It has been four years since Jim Ernest was elected to the Dixon City Council, and he feels the city has made significant strides during that time but also wants to see other items move forward.
“These political times are kind of crazy, but I really feel like a made a difference on the council, and there are some things we started but haven’t finished” he said.
Ernest would like to continue on that path if he receives another term.
A resident since 1978, Ernest has worked as a state corrections employee and supervisor, general contractor and has co-owned Ramtown Karate on North Lincoln Street for more than 30 years with his wife, Kathy. He also served three years on the Planning Commission before mounting a successful council campaign in 2018.
One thing Ernest feels has changed in the last four years was the behavior of the council, which he feels is more professional and cordial than it had been in previous years.
“The council lost its professionalism (in the past) somehow by just the arguments that were going on between them,” he said. “Our council demeanor is more professional and more respectful in conduct, not just to each other but to the public who attends.”
In terms of successes of the council and city during his term, Ernest pointed to the completion of the Pardi Plaza town square, new downtown businesses and activities, and the adoption of a median salary policy for police and fire personnel.
“We’re competitive with other police and fire in the area, and we’ve been able to recruit some really good personnel…and with leadership of (Police) Chief (Robert) Thompson and (Fire) Chief (Todd) McNeal…we have a group of police and fire that, I think, like their jobs, and they want to stay,” he said. “The services is getting better.”
Ernest said he feels communication as improved with the hiring of Madeline Graf as public information officer.
“She’s been able to get more information out to the city, what the city’s trying to accomplish and let people feel more involved,” he said.
In recent years, Ernest said, the council has improved its communication with regional politicians such as the Solano County Board of Supervisors.
“We’re getting more done because we’re talking better,” he said. “We’re getting more conversation going.”
There are still projects that Ernest would like to see completed, such as the Parkway Boulevard overpass, which would connect Parkway from its Valley Glen Drive endpoint to Pitt School Road via an overcrossing that would go above the Union Pacific Railroad tracks.
The project has been planned since at least the early ’90s but has yet to be developed. Still, Ernest said a lot of progress has been made, especially with the construction of two embankments.
“A few years ago, it was thought it wouldn’t be completed in a long time,” he said. “Now I think we’re probably within three or four years of completing that, and I think that needs to stay because that’s gonna tie the two sides of our city together, and it’s a big safety concern.”
Ernest said the city’s water service should be addressed, believing that the way it was set up — with two different companies serving Dixon — has created some issues.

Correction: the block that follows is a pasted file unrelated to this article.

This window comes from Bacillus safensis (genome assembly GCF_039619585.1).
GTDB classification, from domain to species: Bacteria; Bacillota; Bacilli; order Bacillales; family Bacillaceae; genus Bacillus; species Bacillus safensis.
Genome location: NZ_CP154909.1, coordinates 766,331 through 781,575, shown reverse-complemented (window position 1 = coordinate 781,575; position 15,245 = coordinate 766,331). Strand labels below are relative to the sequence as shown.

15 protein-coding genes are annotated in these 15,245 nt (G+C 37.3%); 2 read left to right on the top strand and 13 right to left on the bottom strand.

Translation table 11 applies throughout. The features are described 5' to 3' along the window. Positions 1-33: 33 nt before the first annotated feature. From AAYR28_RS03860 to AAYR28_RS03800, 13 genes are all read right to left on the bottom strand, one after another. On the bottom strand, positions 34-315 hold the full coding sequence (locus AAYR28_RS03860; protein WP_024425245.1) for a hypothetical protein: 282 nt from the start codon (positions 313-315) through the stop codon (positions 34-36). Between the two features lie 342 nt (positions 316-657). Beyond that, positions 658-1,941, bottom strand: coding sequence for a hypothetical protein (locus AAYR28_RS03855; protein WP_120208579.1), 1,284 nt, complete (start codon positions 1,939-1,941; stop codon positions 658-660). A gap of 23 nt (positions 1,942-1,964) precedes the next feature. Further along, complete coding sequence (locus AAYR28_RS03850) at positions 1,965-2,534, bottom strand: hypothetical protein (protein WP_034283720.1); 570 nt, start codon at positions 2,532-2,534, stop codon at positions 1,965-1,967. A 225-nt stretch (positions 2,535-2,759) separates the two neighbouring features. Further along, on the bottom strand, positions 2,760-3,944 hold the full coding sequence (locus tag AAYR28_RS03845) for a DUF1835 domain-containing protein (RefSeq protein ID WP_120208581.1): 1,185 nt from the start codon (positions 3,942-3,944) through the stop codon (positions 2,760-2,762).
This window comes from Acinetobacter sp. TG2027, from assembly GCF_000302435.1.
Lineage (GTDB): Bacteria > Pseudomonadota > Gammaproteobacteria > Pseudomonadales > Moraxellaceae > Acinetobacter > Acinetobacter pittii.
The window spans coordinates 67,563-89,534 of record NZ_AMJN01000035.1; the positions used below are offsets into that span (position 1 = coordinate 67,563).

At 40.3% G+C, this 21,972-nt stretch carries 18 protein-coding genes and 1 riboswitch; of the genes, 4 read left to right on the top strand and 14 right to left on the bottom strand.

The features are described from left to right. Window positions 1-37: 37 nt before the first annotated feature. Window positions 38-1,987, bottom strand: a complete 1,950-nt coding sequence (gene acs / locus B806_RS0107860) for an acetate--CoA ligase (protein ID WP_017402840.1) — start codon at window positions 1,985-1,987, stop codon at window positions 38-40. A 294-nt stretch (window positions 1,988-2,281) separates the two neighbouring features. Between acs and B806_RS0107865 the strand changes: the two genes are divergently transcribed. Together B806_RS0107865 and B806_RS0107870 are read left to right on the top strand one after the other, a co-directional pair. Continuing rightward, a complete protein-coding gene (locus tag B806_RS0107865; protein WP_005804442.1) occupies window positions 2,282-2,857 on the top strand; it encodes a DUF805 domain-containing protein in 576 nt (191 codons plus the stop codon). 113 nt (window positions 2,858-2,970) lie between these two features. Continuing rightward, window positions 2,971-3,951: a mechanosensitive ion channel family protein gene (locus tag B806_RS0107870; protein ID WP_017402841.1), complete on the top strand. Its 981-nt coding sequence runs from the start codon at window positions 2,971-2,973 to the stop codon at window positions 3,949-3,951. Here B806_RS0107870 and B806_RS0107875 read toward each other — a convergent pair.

“One of them…their rates are out of whack and I think we have to work hard to get it resolved so that we can have both sides of our city with a functional water system,” he said.
Ernest added that the city’s Lighting and Landscaping Maintenance District has fallen behind in terms of maintenance.
“That’s gonna have to be resolved by a different type of fee structure,” he said. “Not necessarily more fee structure but to change the fee structure.”
Local governments, he continued, are not being funded the way they should be, with taxes going more to the state than local municipalities.
“I’m on the California League of Cities where…I think one of the big agendas is to bring some more power back to local governments and hopefully get people to vote for more local issues and local funding and give less money to the state, he said.
Because of this, Ernest supports Measure D, a local ballot initiative to provide a one-cent sales tax to provide about $3.1 million annually to assist with fire prevention, rapid 911 emergency response, neighborhood police patrols, disaster preparedness, street and pothole repair, attracting and retaining local jobs, crime and drug prevention and for general government use.
“It’s a way to bring about $3 million per year into our city coffers,” he said. “All of that money would be used by the city, and none would go to the county or state. I think it’s one of the more palatable ways to do it because, if you buy a $1,000 item, it’s gonna cost you an extra $10. I think it’s something people will be able to sustain.”
Ernest said it is up to voters to determine how to vote on Measure D, but he will be voting for it.
Overall, Ernest wants the council to continue building its relationships with its city staff, representatives and local and state elected officials.
“We have a staff and a City Council that’s moving in the right direction, and I want to keep it going that way,” he said.
More information on Ernest’s campaign can be found at Jimernest.com.
Ernest is running in District 1, which starts at the northeast corner of the city at Pedrick Road and Interstate 80, continues south and west to the intersection of I80 and Pitt School, Pitt School to Stratford Avenue, east to Parkgreen Drive, south to Weyand Way, west to Watson Ranch Way, west to North Lincoln Street, east and south to West H Street, east to North 1st Street and south to the Union Pacific Railroad track. A full map of district boundaries can be found at Cityofdixon.us/departments/Elections.
Ernest’s only opponent in District 1 is former Councilman Michael Ceremello. The only other council race is in District 2 between incumbent Councilman Scott Pederson and former Mayor Thom Bogue.
More information on the Nov. 8 general election can be found at Cityofdixon.us/ElectionInformation.